Blockchain has long been seen as an important tool to support initiatives focusing on social impact, and today there are hundreds of organisations around the world looking to implement blockchain in areas ranging from banking the unbanked and providing identity services for vulnerable populations to protecting land rights and combating climate change.
At our “Use cases for in social impact” workshop, held in Barcelona on 30 January, 2020, we took a deep dive into the subject with a number of practitioners working on the front lines of blockchain for good. Below are some highlights from the day.
Update from the Blockchain for Social Impact Coalition
In the opening presentation, Vanessa Grellet, President of the Blockchain for Social Impact Coalition (BSIC), gave an update and learnings from the organisation’s latest work. Among the more impactful use cases BSIC has seen are identity and vulnerable populations, financial inclusion, supply chain and energy and environment. An analysis of 20 case studies out of BSIC and ConsenSys-related projects showed that most were connected to one or more of the UN SDGs, demonstrating that the SDGs do serve as effective guideposts for channeling activity. On a positive note, some 40% of these projects were live and another 40% in advanced testing phase, showing the maturity of the space. That said, many social impact projects face hurdles in terms of regulatory uncertainty as well as the fact that many large actors remain uncomfortable with blockchain due to its connection to cryptocurrencies. And while funding is available for SDGs, it is often challenging to match funds with the right projects.
Supporting financial inclusion and empowering citizens
Grellet’s talk was followed by two panels featuring representatives from different projects focused on either financial inclusion or citizen empowerment.
The financial inclusion panel focused largely on the role of stablecoins and local currencies.. Large stablecoin projects like Libra had a lot of potential for supporting financial inclusion, panelists said, particularly as they would likely be acceptable to institutional users, but they also raise questions in areas like governance and control. For these reasons, smaller local currencies, provided they had enough liquidity, provide an interesting alternative. To be successful, local coins need to be inclusive of the whole community, poor and rich. Central bank digital currencies (CBDC) could be a positive addition to the equation, helping the adoption of crypto currencies, but such currencies also raise privacy issues.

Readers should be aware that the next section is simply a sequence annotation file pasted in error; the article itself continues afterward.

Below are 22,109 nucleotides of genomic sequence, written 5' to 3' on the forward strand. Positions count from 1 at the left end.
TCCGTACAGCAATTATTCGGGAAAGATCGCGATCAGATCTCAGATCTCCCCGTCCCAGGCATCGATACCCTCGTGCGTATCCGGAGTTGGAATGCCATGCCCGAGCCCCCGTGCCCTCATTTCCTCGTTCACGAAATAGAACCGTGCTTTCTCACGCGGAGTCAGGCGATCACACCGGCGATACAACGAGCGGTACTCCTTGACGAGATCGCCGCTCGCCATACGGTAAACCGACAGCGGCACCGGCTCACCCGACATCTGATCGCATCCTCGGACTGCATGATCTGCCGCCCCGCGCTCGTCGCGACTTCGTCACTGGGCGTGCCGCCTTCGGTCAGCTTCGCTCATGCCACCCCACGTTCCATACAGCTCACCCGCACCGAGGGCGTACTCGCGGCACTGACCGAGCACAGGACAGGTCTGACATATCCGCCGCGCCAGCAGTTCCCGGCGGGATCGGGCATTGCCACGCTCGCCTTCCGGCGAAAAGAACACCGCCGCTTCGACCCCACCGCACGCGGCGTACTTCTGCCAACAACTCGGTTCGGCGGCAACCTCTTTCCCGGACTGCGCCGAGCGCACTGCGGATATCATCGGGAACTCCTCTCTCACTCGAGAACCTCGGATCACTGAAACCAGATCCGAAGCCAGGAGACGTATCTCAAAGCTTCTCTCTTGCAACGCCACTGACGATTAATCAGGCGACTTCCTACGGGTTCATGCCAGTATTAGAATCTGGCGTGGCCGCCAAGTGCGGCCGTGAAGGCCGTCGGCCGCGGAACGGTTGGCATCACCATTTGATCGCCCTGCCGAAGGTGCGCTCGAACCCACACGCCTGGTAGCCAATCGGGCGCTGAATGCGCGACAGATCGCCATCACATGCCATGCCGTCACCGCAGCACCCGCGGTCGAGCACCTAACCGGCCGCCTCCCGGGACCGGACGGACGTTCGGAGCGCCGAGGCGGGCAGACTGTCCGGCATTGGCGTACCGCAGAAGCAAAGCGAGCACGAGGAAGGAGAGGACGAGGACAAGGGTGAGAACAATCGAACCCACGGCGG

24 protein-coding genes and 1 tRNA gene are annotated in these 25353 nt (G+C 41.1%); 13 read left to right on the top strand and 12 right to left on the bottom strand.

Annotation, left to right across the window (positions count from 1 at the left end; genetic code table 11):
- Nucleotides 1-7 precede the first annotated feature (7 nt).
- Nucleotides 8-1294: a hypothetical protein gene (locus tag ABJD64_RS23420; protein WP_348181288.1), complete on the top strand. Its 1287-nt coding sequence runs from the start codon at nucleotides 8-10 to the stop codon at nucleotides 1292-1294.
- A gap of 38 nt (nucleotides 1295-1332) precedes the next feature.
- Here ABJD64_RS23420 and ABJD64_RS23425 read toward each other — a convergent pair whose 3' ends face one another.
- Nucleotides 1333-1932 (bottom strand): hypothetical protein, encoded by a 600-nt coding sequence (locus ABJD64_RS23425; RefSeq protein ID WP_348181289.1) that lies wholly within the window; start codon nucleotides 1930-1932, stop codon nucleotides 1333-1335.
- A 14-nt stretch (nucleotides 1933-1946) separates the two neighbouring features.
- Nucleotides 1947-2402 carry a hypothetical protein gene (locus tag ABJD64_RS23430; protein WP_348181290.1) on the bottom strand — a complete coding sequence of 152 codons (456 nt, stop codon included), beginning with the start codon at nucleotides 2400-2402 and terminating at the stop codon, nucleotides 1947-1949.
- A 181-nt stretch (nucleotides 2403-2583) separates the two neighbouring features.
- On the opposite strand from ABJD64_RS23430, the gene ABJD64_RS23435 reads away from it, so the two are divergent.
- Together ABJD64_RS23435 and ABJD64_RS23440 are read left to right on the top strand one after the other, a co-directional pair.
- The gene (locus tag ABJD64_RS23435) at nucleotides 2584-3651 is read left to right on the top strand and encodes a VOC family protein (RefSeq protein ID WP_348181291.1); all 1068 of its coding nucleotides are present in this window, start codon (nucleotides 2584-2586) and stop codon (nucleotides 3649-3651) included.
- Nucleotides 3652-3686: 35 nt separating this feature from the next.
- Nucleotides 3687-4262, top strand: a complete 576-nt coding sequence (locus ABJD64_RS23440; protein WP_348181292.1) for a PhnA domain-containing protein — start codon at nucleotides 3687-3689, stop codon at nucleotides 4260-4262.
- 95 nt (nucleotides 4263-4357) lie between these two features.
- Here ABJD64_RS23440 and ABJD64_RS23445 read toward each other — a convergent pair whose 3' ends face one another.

During the citizen empowerment panel discussion ranged empowering knowledge workers to support a more democratic knowledge economy, the World Food Programme’s blockchain project to support Syrian refugees through grants of blockchain-based digital cash, as well as different approaches to blockchain-based e-voting for giving voice to members of different communities.
Blockchain for the World Food Programme
After the panel Bernard Kowatsch of the World Food Programme presented a deep dive into the WFP’s blockchain projects. Building blocks is a WFP project to provide cash transfers on blockchain that was first piloted in Pakistan and is now live in Jordan. The program provides cash to Syrian refugees in Jordan so they can buy food in stores using a ledger on the Ethereum blockchain. Blocks for transport is a project to create a digital platform to digitise the supply chain between Djibouti and Ethiopia, while The Atrium is an interagency development sandbox designed to enable collaboration across UN agencies who are interested in blockchain technology. Such knowledge sharing is important, Kowatsch said, as experience had shown that the solution for one use case is often transferrable to other contexts.
The day ended with a panel on the subject of using blockchain to reconnect people with society. Here the conversation turned largely on different aspects of the personal data/digital identity discussion. Fostering the sharing of data for the common good, panelists noted, is one of the promising use cases for blockchain, but this has to be done in a safe, privacy-preserving way. Doing so will require more user-centric digital identity approaches than we have today. That in turn means developing standards as well as improving the usability of applications designed to help users manage their own online identities. As in so many other blockchain scenarios, panelists also said that we need work on the legal and regulatory side before we can have truly user-centric identity regimes in Europe.
A detailed report on this workshop, including links to the presentations and the video of the day, has been published on our Reports page.
The Workshop took place in Barcelona on 30 January, 2020.
There were 50 people registered for the event.
Speakers and panelists included:
- Vanessa Grellet (ConsenSys, BSIC)
- Miguel Prados Rodríguez (Caja de Ahorros Digital)
- Gustav Arentoft (MakerDAO)
- Raphaël Mazet (Alice)
- Franck Nouyrigat (Electis)
- David Bovill (DEIP)
- Bernhard Kowatsch (World Food Programme)
- Ivan Basart (Validated ID)
- Mara Balestrini (Ideas for Change)
- Arancha Martinez (itwillbe)
- Faustine Fleuret (ConsenSys, Moderator)
- Ludovic Courcelars (ConsenSys, Moderator